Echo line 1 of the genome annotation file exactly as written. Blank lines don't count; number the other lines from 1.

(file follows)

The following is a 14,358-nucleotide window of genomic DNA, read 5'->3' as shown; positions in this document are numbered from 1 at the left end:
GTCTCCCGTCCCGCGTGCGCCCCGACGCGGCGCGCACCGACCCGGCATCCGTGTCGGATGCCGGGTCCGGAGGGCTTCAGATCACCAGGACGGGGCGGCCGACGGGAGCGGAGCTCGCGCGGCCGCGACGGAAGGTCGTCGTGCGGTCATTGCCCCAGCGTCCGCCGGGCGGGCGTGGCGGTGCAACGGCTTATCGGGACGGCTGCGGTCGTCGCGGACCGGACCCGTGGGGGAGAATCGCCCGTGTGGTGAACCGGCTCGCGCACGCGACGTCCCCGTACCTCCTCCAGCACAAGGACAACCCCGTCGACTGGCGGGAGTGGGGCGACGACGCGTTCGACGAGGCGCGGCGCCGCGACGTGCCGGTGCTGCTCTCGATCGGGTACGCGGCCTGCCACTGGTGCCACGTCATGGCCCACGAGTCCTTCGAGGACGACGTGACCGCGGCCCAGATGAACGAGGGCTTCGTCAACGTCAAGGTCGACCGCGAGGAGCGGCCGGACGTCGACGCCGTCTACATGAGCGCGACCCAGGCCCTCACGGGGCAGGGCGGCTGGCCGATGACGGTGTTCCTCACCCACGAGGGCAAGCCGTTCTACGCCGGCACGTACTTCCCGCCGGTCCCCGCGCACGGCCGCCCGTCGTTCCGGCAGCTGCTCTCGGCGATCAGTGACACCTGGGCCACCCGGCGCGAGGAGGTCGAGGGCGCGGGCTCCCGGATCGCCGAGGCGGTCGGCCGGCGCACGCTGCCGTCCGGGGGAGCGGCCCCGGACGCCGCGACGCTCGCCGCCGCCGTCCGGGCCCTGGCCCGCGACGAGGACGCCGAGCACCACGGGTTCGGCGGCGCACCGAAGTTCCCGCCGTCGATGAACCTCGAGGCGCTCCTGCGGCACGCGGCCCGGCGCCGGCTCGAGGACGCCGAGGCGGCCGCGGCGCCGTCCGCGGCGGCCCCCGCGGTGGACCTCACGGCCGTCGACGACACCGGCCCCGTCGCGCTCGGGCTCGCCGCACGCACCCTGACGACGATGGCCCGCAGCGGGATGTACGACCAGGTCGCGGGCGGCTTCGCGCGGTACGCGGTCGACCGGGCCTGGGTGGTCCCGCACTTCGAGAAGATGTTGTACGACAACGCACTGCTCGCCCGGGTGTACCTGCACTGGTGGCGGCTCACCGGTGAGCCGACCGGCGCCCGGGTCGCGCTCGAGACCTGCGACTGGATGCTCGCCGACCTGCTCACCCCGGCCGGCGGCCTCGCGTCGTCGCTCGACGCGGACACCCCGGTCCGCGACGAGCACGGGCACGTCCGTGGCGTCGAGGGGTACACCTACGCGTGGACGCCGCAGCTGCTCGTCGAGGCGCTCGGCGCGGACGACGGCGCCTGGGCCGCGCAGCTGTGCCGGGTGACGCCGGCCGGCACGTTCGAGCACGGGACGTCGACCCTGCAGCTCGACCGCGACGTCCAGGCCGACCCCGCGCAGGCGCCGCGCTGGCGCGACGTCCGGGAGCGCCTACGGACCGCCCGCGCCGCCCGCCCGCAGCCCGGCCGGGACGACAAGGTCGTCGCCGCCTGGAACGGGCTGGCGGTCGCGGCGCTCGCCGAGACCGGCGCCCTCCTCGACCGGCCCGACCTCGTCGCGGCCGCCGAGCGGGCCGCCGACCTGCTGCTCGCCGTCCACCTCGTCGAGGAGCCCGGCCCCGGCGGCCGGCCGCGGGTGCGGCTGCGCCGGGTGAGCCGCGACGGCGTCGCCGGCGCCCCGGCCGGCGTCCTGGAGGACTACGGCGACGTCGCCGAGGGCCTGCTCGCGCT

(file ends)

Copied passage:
The following is a 14,358-nucleotide window of genomic DNA, read 5'->3' as shown; positions in this document are numbered from 1 at the left end: